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IELTS Grammar | General: Zero Conditional

There are some grammar structures that will gain you a higher score IF (and this is an important "if") you use them accurately, appropriately, and with confidence.


Today, we'll take a look at the simple yet incredibly effective "zero conditionals."


BUT FIRST, A NOTE: Learning and using new structures will take time, so please don't be hard on yourself. Enjoy the ride as much as possible.

 

Many students tense up the minute conditionals come up in class. It's reasonable because it's not the easiest structure to learn and apply in conversations, let alone oral exams like the IELTS.


In later posts, we will cover the other three conditionals. For now, let's focus on the zero conditional, which is not used often enough but it's such a good complex structure to use in the IELTS speaking (and in everyday conversations!). It can definitely bump up your band score if used correctly.


First, how do you make a zero conditional?

There are 2 clauses, the "if" clause and the main clause. Both must be in the present tense:

[if/when + present simple] + [present simple]


Next, when should you use the zero conditional?

In general, you use it when the result is always true. BUT it can also be used when the result is usually true. For example, you can use it when:

  • you are telling someone something that is generally true for you or someone.

    • If I am hungry, I cannot focus.

    • When I visit a new city, I like to go to the museums.

    • When my boss gets upset, he cancels all his appointments for the day.

  • you want to give instructions.

    • If you get stuck, please let a teacher know.

    • If you have any questions, ask me.

    • When you have any doubts, clear them up as soon as possible.

    • like this - The teacher told me, "If it rains, close the windows."

  • you are describing a general fact.

    • When it gets too cold, the river freezes.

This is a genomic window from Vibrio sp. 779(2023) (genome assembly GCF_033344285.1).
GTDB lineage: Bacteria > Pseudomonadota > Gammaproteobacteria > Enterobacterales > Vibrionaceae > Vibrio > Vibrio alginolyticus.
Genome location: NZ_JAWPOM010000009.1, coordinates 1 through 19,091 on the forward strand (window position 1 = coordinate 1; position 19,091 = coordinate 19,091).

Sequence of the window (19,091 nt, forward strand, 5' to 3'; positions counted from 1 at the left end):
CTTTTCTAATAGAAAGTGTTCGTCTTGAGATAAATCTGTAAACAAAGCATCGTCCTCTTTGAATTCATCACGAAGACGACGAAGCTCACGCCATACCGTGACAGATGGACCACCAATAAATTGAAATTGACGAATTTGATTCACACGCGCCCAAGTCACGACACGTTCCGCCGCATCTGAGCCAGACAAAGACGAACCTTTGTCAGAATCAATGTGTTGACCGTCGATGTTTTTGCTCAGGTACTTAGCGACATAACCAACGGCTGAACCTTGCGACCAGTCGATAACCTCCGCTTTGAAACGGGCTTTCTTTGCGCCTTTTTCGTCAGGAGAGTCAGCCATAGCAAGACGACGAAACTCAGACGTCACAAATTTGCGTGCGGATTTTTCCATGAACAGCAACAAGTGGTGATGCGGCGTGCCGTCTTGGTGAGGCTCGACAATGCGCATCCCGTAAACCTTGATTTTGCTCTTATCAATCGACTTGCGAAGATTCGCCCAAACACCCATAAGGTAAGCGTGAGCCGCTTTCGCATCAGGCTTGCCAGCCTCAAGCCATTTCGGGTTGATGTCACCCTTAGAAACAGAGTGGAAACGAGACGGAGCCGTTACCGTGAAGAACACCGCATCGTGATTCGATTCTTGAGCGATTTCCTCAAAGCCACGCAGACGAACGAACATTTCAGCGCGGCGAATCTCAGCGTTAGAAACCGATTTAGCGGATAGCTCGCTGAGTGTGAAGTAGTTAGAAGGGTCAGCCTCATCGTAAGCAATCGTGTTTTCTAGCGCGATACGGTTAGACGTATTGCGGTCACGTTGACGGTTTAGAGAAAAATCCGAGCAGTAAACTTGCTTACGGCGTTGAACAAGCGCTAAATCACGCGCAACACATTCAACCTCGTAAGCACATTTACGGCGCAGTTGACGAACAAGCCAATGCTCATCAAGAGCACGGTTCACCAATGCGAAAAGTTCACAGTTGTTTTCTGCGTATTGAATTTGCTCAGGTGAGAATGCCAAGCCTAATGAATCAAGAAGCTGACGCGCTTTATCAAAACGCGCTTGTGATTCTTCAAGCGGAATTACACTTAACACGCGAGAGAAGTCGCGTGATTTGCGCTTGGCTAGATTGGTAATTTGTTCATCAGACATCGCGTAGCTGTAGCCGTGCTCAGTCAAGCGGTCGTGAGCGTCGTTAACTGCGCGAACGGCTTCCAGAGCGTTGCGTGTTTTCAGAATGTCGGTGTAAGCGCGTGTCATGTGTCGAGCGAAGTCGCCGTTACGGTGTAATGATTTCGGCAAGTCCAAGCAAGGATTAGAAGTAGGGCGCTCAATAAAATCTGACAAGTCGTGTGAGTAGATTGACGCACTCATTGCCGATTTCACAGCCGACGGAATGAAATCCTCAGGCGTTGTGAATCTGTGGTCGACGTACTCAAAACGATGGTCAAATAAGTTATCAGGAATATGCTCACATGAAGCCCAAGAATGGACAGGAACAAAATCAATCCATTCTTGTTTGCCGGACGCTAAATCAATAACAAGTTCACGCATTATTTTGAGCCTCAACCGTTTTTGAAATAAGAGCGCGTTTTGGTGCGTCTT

• If you heat ice, it melts.

    • When summer starts, the temperature rises.

These are the three common uses of the zero conditional. However, during the IELTS exam, you are likely to use the first and second examples because you can use them to talk about yourself, people you know, and even recount past events (like so, The teacher told me, "If it rains, close the windows.")


Lastly, how can you use it in the IELTS speaking test?


You are likely to use it in Part One and Part Two of the speaking test because you can share your experiences and opinions.


Examples of Part One Questions & Answers

  1. Do you like wearing jeans? Not really I prefer skirts. But if the weather is very cold, I wear jeans.

  2. Do you like tea or coffee? I drink coffee twice a day, so I definitely like it more than tea. Sometimes, when I run out of coffee, I drink tea.

  3. What is the oldest place in your hometown? If I remember correctly, it's the Town Hall building.

  4. Do you enjoy your birthdays? If I'm honest, I don't like my birthday. It just reminds me that I am getting older.

  5. Do you prefer desktops or laptops? When I am at work, I prefer desktops - they are much more comfortable for my eyes. If I'm at home, I like laptops cause I can use them on the couch, kitchen, bedroom, you get it.

Examples of Part Two Questions & Answers

  1. Describe a piece of advice you received. Who gave you the advice? It was my brother. If my brother tells me something, it is usually true...

  2. Describe an exercise that you know. When I do this exercise, my muscles get sore.

  3. Describe a vocation you think is useful to society. I think most vocations are important. If I have to rank them, I think teaching has the most positive impact.

  4. Describe your favourite shop. There's a boutique in my hometown that I adore. When I visit my family during winter breaks, I always make sure to go there at least once.

  5. Describe someone you respect. There are so many admirable people in my life. If I have to pick one, it has to be my old boss.


And there you have it! It takes practice to create longer sentences using the zero conditionals, but don't give up. Start short, then continue expanding it. You can do this!


Leave your questions and sentences in the comment section below.






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